The Dunes sand in my shoes,
The tradition of steel
And the political deal;
Where Chanute first took flight
So others could get it Wright.”
A clever poem by Phil Wieland appeared in a NWI Times feature called “NWI is Region Proud.” References to Gary include mention of gambling casinos and Michael Jackson being a lad there “before he became so “Bad” – a reference to the King of Pop’s 1987 album and subsequent world tour encompassing 123 performances on four continents. Wieland’s poem concludes:
Fine dining, history and culture galore
Await you outside your door.
I could go on, the reasons are legion
For why we should all love our Region.
The Times wants me to contribute a piece for the “Region Proud” column. After mulling the offer over, here’s what I came up with:
Experiencing Northwest Indiana in all its richness for the first time in 1970 as a newly hired professor of History at IU Northwest, I was struck by the Region’s blue-collar flavor and impressed by its ethnic and racial diversity. I soon learned about the city of Gary’s rich, albeit, brief history since its founding by U.S. Steel Corporation in 1906: its progressive schools under Superintendent William A. Wirt; labor union struggles and triumphs; racial progress under black leadership, beginning with the election of Mayor Richard Gordon Hatcher. On the flip side, I have lamented its travails as a Hoosier stepchild in an age of de-industrialization, neglected and disrespected by downstate officials. Though a tough environment, especially for those struggling to find work and raise families, Gary in the past has afforded opportunities for a host of athletes (i.e., George Taliaferro, Alex Karras), actors (Karl Malden, Avery Brooks), musicians (Pookie Hudson, Michael Jackson), entrepreneurs (Vivian Carter, Andrew Means), and other notables (including astronaut Frank Borman and Nobel laureates Paul Samuelson and Joseph Stiglitz) who have achieved success elsewhere. Even more impressive are those who stayed and became community pillars, such as the recently deceased historian Dharathula “Dolly” Millender and Coach Claude Taliaferro. While some lament what the city has lost, I see a ray of hope for development of Gary’s lakefront, airport, and academic corridor, and even possibilities for its commercial rebirth.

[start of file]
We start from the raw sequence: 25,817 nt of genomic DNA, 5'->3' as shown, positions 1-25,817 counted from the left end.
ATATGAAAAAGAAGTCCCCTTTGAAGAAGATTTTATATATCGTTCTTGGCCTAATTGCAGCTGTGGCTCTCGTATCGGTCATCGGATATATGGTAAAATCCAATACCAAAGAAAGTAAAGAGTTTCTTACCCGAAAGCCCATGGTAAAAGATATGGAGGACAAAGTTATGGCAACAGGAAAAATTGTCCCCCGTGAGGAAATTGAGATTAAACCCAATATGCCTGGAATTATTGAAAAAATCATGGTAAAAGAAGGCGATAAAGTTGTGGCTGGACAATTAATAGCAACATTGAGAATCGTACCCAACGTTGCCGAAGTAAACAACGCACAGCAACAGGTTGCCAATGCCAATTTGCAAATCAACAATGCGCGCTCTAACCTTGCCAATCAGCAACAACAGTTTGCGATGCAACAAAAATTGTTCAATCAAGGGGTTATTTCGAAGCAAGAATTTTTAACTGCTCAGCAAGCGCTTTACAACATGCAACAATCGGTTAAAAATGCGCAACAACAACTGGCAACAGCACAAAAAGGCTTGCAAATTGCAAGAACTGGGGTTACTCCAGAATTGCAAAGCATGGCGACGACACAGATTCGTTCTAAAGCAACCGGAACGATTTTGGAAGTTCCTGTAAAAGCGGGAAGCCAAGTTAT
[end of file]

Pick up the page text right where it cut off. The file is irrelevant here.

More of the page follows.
Line dancing at DC's; NWI Times photo by John Luke
NWI Times feature writer Vanessa Renderman is parting ways with the paper after ten years. I wonder if she was forced out, like so many other talented writers and editors. Her last story dealt with the closing on January 30 of DC’s Country Junction, a Lowell honkytonk where since 1975 live bands have been playing country music and people have been line dancing. Merle Haggard once performed at DC's. Renderman wrote:
There were some cowboy hats in the crowd, but camo coats, flannel shirts, cowboy boots, Carhartt jackets and camo baseball hats were more common attire.
What hasn't changed is the traditional call-and-answer of DC's twist on the Hank Williams Jr. tune “Family Tradition.”
“Why do you drink?” the band sings.
“To get drunk!” the crowd shouts.
“Why do you roll smoke?” the band sings.
“To get stoned!” the crowd shouts.
The song continues, and instead of singing the line, “It's a family tradition," the band sings, "It's a DC's tradition.”